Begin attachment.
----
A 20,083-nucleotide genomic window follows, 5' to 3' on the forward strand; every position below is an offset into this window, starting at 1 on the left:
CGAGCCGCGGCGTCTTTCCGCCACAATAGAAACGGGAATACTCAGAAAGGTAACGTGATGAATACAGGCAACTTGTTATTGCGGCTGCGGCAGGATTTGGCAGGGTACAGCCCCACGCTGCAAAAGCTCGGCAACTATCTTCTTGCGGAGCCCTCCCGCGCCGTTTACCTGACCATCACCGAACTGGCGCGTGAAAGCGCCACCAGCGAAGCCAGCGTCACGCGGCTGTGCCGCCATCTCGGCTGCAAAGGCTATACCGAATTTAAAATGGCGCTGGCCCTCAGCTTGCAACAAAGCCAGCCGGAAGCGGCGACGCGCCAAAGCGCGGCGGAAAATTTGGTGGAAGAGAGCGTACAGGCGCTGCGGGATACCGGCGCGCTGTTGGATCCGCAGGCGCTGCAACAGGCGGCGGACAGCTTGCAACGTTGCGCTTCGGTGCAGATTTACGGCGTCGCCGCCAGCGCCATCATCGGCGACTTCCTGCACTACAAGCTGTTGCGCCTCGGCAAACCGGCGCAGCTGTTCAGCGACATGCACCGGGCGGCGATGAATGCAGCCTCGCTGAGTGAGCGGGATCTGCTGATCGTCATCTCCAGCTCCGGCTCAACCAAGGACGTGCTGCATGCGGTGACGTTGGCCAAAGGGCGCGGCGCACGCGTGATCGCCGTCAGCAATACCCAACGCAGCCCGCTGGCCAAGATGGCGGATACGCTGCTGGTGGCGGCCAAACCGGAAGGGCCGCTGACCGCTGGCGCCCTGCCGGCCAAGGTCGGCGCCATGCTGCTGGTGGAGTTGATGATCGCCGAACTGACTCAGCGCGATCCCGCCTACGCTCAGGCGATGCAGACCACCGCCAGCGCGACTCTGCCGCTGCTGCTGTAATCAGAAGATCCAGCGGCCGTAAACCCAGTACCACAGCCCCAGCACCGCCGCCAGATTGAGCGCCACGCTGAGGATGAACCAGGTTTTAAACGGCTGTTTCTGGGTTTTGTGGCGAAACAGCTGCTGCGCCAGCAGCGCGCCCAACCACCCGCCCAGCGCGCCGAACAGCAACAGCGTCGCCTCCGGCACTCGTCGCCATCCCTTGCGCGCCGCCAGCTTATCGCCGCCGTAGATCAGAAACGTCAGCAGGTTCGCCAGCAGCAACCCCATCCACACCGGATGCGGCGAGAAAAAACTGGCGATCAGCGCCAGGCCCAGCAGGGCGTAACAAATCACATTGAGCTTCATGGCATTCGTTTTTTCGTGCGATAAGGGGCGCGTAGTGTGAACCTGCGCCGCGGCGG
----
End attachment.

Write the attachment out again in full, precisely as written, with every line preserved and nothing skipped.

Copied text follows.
A 20,083-nucleotide genomic window follows, 5' to 3' on the forward strand; every position below is an offset into this window, starting at 1 on the left:
CGAGCCGCGGCGTCTTTCCGCCACAATAGAAACGGGAATACTCAGAAAGGTAACGTGATGAATACAGGCAACTTGTTATTGCGGCTGCGGCAGGATTTGGCAGGGTACAGCCCCACGCTGCAAAAGCTCGGCAACTATCTTCTTGCGGAGCCCTCCCGCGCCGTTTACCTGACCATCACCGAACTGGCGCGTGAAAGCGCCACCAGCGAAGCCAGCGTCACGCGGCTGTGCCGCCATCTCGGCTGCAAAGGCTATACCGAATTTAAAATGGCGCTGGCCCTCAGCTTGCAACAAAGCCAGCCGGAAGCGGCGACGCGCCAAAGCGCGGCGGAAAATTTGGTGGAAGAGAGCGTACAGGCGCTGCGGGATACCGGCGCGCTGTTGGATCCGCAGGCGCTGCAACAGGCGGCGGACAGCTTGCAACGTTGCGCTTCGGTGCAGATTTACGGCGTCGCCGCCAGCGCCATCATCGGCGACTTCCTGCACTACAAGCTGTTGCGCCTCGGCAAACCGGCGCAGCTGTTCAGCGACATGCACCGGGCGGCGATGAATGCAGCCTCGCTGAGTGAGCGGGATCTGCTGATCGTCATCTCCAGCTCCGGCTCAACCAAGGACGTGCTGCATGCGGTGACGTTGGCCAAAGGGCGCGGCGCACGCGTGATCGCCGTCAGCAATACCCAACGCAGCCCGCTGGCCAAGATGGCGGATACGCTGCTGGTGGCGGCCAAACCGGAAGGGCCGCTGACCGCTGGCGCCCTGCCGGCCAAGGTCGGCGCCATGCTGCTGGTGGAGTTGATGATCGCCGAACTGACTCAGCGCGATCCCGCCTACGCTCAGGCGATGCAGACCACCGCCAGCGCGACTCTGCCGCTGCTGCTGTAATCAGAAGATCCAGCGGCCGTAAACCCAGTACCACAGCCCCAGCACCGCCGCCAGATTGAGCGCCACGCTGAGGATGAACCAGGTTTTAAACGGCTGTTTCTGGGTTTTGTGGCGAAACAGCTGCTGCGCCAGCAGCGCGCCCAACCACCCGCCCAGCGCGCCGAACAGCAACAGCGTCGCCTCCGGCACTCGTCGCCATCCCTTGCGCGCCGCCAGCTTATCGCCGCCGTAGATCAGAAACGTCAGCAGGTTCGCCAGCAGCAACCCCATCCACACCGGATGCGGCGAGAAAAAACTGGCGATCAGCGCCAGGCCCAGCAGGGCGTAACAAATCACATTGAGCTTCATGGCATTCGTTTTTTCGTGCGATAAGGGGCGCGTAGTGTGAACCTGCGCCGCGGCGG